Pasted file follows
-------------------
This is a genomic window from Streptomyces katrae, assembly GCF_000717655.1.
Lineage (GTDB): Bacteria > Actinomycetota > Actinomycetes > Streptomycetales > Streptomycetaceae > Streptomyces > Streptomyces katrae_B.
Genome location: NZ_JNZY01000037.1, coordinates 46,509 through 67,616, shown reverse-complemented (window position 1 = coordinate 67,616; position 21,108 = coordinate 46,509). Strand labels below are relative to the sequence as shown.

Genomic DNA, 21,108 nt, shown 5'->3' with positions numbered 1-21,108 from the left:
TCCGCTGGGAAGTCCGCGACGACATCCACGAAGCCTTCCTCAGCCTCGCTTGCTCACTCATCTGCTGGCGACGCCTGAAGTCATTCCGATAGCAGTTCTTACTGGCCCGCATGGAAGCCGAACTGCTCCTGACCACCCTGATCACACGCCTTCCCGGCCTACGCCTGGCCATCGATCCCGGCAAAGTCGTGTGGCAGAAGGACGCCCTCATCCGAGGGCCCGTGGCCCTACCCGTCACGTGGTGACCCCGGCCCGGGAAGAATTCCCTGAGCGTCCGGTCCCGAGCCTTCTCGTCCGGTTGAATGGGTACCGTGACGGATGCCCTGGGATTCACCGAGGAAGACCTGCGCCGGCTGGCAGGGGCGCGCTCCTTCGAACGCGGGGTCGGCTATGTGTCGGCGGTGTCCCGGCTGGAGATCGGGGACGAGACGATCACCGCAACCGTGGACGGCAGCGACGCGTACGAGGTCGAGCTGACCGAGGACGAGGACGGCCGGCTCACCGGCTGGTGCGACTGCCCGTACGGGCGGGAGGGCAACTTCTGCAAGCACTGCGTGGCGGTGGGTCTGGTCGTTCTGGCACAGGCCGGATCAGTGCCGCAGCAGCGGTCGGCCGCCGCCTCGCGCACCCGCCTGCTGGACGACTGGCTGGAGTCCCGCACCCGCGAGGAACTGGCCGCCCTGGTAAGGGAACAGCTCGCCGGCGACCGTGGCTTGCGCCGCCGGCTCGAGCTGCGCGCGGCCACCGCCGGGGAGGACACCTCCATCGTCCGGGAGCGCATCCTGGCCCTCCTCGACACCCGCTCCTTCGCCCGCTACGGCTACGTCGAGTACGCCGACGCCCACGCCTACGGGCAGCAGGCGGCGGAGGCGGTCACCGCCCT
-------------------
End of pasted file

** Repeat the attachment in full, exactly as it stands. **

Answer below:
This is a genomic window from Streptomyces katrae, assembly GCF_000717655.1.
Lineage (GTDB): Bacteria > Actinomycetota > Actinomycetes > Streptomycetales > Streptomycetaceae > Streptomyces > Streptomyces katrae_B.
Genome location: NZ_JNZY01000037.1, coordinates 46,509 through 67,616, shown reverse-complemented (window position 1 = coordinate 67,616; position 21,108 = coordinate 46,509). Strand labels below are relative to the sequence as shown.

Genomic DNA, 21,108 nt, shown 5'->3' with positions numbered 1-21,108 from the left:
TCCGCTGGGAAGTCCGCGACGACATCCACGAAGCCTTCCTCAGCCTCGCTTGCTCACTCATCTGCTGGCGACGCCTGAAGTCATTCCGATAGCAGTTCTTACTGGCCCGCATGGAAGCCGAACTGCTCCTGACCACCCTGATCACACGCCTTCCCGGCCTACGCCTGGCCATCGATCCCGGCAAAGTCGTGTGGCAGAAGGACGCCCTCATCCGAGGGCCCGTGGCCCTACCCGTCACGTGGTGACCCCGGCCCGGGAAGAATTCCCTGAGCGTCCGGTCCCGAGCCTTCTCGTCCGGTTGAATGGGTACCGTGACGGATGCCCTGGGATTCACCGAGGAAGACCTGCGCCGGCTGGCAGGGGCGCGCTCCTTCGAACGCGGGGTCGGCTATGTGTCGGCGGTGTCCCGGCTGGAGATCGGGGACGAGACGATCACCGCAACCGTGGACGGCAGCGACGCGTACGAGGTCGAGCTGACCGAGGACGAGGACGGCCGGCTCACCGGCTGGTGCGACTGCCCGTACGGGCGGGAGGGCAACTTCTGCAAGCACTGCGTGGCGGTGGGTCTGGTCGTTCTGGCACAGGCCGGATCAGTGCCGCAGCAGCGGTCGGCCGCCGCCTCGCGCACCCGCCTGCTGGACGACTGGCTGGAGTCCCGCACCCGCGAGGAACTGGCCGCCCTGGTAAGGGAACAGCTCGCCGGCGACCGTGGCTTGCGCCGCCGGCTCGAGCTGCGCGCGGCCACCGCCGGGGAGGACACCTCCATCGTCCGGGAGCGCATCCTGGCCCTCCTCGACACCCGCTCCTTCGCCCGCTACGGCTACGTCGAGTACGCCGACGCCCACGCCTACGGGCAGCAGGCGGCGGAGGCGGTCACCGCCCT